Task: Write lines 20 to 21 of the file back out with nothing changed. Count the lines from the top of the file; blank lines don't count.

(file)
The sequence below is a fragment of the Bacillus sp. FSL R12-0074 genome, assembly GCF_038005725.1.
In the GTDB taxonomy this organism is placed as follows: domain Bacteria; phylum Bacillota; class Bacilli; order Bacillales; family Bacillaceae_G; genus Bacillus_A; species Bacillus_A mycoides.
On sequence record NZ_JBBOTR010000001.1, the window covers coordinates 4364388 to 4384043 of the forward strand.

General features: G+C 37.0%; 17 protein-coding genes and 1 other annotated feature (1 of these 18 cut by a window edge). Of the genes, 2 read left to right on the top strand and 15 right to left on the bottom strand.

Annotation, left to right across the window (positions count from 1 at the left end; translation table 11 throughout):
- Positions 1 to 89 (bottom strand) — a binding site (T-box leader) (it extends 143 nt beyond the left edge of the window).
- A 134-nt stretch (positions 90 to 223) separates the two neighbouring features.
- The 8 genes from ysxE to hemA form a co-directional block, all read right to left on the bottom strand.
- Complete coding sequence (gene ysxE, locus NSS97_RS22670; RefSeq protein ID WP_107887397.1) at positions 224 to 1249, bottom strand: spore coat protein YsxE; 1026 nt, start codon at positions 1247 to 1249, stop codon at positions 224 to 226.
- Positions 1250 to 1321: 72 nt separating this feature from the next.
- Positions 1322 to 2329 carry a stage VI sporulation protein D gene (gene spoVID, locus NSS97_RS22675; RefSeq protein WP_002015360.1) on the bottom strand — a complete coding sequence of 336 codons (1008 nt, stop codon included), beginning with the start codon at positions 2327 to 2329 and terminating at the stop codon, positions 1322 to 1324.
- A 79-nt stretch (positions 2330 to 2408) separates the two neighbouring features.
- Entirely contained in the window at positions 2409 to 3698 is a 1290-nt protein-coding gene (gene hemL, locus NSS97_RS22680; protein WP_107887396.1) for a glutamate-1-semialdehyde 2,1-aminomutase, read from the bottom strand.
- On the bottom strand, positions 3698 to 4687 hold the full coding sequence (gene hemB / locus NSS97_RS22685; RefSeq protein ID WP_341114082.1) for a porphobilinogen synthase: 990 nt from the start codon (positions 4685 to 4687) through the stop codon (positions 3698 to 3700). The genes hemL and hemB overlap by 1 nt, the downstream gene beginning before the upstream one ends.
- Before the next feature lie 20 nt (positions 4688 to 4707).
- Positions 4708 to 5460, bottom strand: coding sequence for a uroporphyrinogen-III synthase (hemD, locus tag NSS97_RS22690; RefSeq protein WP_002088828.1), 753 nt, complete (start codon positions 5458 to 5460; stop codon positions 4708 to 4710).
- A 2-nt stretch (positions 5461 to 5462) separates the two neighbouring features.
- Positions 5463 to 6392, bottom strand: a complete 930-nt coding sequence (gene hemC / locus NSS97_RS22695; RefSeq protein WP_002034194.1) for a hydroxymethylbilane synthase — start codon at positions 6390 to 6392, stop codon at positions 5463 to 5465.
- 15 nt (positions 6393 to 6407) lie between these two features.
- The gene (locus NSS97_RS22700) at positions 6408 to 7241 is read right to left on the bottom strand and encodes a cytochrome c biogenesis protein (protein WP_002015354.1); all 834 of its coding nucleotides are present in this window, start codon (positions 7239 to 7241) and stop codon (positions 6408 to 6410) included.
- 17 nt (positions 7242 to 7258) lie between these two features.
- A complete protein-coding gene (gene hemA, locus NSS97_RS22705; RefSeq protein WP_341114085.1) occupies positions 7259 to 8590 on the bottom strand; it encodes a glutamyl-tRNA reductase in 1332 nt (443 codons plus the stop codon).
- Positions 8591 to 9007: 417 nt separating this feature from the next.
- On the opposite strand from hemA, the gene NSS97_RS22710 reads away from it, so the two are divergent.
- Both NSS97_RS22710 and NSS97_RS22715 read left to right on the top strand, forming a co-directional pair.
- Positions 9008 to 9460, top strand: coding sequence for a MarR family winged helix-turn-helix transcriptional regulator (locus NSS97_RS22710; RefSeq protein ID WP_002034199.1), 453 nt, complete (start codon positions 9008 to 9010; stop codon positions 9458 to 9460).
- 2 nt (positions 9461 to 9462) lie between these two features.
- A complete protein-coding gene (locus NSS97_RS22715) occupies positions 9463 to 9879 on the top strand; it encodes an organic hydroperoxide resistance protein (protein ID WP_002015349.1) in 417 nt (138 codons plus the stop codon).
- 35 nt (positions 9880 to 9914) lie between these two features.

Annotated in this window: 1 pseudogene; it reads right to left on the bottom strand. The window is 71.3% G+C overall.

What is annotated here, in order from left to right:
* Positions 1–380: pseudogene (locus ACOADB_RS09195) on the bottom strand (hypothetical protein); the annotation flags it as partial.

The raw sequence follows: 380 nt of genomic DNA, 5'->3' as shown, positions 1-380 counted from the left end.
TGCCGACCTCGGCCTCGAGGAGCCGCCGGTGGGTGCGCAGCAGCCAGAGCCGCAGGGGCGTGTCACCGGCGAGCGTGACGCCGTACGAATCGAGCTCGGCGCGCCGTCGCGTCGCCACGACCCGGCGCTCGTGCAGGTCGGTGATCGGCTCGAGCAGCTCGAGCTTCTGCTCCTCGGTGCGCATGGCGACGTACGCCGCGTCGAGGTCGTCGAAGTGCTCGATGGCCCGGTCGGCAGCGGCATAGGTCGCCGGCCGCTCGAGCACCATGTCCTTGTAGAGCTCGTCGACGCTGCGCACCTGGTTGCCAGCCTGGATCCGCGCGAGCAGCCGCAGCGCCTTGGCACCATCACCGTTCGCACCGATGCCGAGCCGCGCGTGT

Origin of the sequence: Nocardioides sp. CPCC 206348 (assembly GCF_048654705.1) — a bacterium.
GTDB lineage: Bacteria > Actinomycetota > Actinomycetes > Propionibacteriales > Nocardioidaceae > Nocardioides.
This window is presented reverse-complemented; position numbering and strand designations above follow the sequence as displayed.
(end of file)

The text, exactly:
- The gene (locus NSS97_RS22700) at positions 6408 to 7241 is read right to left on the bottom strand and encodes a cytochrome c biogenesis protein (protein WP_002015354.1); all 834 of its coding nucleotides are present in this window, start codon (positions 7239 to 7241) and stop codon (positions 6408 to 6410) included.
- 17 nt (positions 7242 to 7258) lie between these two features.